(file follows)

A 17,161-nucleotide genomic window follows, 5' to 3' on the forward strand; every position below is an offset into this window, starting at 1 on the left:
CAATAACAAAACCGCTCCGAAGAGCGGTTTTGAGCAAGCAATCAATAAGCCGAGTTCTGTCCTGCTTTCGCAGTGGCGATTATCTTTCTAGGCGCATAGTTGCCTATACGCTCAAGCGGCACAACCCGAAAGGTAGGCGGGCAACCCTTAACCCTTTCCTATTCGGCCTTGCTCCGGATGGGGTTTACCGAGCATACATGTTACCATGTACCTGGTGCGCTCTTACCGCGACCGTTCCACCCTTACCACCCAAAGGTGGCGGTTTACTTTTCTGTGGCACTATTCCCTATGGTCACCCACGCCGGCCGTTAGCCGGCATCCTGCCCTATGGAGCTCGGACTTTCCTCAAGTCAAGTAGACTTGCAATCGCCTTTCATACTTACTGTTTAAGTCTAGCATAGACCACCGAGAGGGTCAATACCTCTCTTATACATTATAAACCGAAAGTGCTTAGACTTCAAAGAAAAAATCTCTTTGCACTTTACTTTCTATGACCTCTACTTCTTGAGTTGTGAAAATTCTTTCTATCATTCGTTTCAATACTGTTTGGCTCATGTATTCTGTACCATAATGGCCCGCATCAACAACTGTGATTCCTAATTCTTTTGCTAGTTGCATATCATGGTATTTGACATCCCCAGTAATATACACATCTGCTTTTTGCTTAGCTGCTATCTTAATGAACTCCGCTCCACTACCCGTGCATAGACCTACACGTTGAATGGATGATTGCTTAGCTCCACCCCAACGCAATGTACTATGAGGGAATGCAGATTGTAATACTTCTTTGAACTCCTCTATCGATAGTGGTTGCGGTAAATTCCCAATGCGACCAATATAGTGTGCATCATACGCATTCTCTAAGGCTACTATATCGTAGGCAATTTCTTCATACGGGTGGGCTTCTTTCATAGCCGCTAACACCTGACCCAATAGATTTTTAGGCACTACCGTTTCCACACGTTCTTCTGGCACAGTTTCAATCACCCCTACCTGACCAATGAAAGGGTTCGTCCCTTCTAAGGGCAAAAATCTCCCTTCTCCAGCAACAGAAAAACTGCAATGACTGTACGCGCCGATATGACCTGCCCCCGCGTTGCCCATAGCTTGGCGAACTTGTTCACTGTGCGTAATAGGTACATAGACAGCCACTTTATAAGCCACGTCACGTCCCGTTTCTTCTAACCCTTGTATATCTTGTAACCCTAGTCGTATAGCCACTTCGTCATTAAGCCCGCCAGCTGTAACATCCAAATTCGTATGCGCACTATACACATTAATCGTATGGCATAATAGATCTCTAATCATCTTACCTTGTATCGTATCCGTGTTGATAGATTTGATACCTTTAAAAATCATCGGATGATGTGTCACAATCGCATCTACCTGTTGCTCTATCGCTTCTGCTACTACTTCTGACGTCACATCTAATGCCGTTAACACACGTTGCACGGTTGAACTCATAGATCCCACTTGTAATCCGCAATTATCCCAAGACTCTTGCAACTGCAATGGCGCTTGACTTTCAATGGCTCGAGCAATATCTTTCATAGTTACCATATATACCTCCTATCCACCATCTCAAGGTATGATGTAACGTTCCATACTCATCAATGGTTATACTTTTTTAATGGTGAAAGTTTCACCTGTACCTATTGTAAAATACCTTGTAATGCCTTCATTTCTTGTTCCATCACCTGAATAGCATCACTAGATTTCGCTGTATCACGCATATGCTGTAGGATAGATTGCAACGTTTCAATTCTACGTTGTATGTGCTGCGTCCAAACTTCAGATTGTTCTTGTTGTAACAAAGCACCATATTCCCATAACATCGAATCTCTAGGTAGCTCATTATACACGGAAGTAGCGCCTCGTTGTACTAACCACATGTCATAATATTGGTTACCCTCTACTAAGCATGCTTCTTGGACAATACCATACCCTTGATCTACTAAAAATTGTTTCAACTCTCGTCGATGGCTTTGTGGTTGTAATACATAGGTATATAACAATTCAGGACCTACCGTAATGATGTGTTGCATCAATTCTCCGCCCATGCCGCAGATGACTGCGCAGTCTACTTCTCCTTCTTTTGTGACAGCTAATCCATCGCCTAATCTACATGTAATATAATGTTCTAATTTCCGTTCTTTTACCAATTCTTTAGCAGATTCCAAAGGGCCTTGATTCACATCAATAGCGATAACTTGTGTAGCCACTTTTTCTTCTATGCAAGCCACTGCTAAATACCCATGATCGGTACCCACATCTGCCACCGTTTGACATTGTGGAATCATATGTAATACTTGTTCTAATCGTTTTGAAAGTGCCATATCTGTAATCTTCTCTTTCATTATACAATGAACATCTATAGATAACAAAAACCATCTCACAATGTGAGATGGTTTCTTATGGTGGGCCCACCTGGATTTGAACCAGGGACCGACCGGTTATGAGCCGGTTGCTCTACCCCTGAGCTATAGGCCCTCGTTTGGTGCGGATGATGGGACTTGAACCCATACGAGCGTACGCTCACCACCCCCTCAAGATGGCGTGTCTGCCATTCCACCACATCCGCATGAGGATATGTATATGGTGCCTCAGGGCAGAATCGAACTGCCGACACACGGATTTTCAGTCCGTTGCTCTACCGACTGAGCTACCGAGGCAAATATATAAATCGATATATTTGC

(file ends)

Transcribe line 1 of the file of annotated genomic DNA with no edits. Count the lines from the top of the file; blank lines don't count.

A 17,161-nucleotide genomic window follows, 5' to 3' on the forward strand; every position below is an offset into this window, starting at 1 on the left: